As we celebrate Disability Employment Awareness Month, we thought it appropriate to post a piece from last year’s Achiever of the Year award recipient:

At age 52, I have found a place — and a purpose — through my job in food services at a military base in Virginia Beach, VA.

I was born with a congenital condition and I’m missing my left arm below the elbow. I began my career as an architectural draftsman and designer, but as my job became increasingly stressful, I started having trouble coming to terms with my disability. I felt self-conscious and isolated, and I became so severely depressed that I was eventually hospitalized. I knew I had to make a change in my life, so I moved from Pennsylvania to Virginia Beach and began looking for a new job.

At the time, I didn’t have any self-esteem. My confidence was at an all-time rock-bottom level, and all I knew was that I needed to get back to work.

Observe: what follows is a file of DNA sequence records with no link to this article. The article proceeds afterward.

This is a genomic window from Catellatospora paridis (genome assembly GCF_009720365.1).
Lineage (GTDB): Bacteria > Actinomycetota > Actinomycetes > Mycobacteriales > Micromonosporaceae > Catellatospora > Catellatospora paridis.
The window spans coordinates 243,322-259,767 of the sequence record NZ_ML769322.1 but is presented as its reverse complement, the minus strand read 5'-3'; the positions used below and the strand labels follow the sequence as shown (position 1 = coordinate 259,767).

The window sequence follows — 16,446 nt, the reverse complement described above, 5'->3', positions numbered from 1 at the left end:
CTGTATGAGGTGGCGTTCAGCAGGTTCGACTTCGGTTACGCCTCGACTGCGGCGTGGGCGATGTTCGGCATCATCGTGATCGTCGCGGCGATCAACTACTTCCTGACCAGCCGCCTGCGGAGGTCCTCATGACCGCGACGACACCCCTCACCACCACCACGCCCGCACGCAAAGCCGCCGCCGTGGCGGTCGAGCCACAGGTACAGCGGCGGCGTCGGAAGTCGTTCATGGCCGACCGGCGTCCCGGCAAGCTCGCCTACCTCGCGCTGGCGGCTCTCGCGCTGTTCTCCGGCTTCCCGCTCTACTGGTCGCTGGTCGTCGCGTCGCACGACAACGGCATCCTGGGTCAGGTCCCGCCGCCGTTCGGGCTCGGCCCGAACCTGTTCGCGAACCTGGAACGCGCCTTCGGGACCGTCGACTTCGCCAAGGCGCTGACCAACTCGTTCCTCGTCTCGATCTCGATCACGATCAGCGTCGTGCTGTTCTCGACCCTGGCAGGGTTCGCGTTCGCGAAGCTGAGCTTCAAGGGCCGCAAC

I connected with Palmetto Goodwill (North Charleston, SC) at a job fair three years ago. They recruited me for a food service contract at a top-secret military facility. I consider myself a jack-of-all-trades there. I serve customers, maintain the dining room, make coffee, wash dishes and work the cash register.

I have become friends with some of the wounded warriors who visit the cafeteria. Like me, some were missing limbs, and I feel a real a sense of camaraderie and belonging with them. I have also taken an active role in a self-advocacy group for Goodwill employees with disabilities.

Last year, the Goodwill team helped me navigate the process of obtaining a prosthetic arm with a bionic hand through the company health insurance plan. Palmetto Goodwill covered all my out-of-pocket expenses — a total of more than $22,000. After months of occupational therapy, I am now able to use the arm for my full workday. It has made a huge change in my life.

I’m no longer ashamed to look at myself in the mirror. I’ve been given some amazing gifts, and I want to be part of seeing others getting the same.

I have shared my story on TV and radio and in speaking engagements.

I don’t have a red carpet rolled out for me wherever I go, and that’s fine with me. That’s Hollywood; that’s another world. My world is a little different. Mine is ramps and handrails and curb cuts. That’s my world, and the world of access for my disabled brothers and sisters. And I’m pretty darn proud of my world.

Click HERE to view Tim’s story.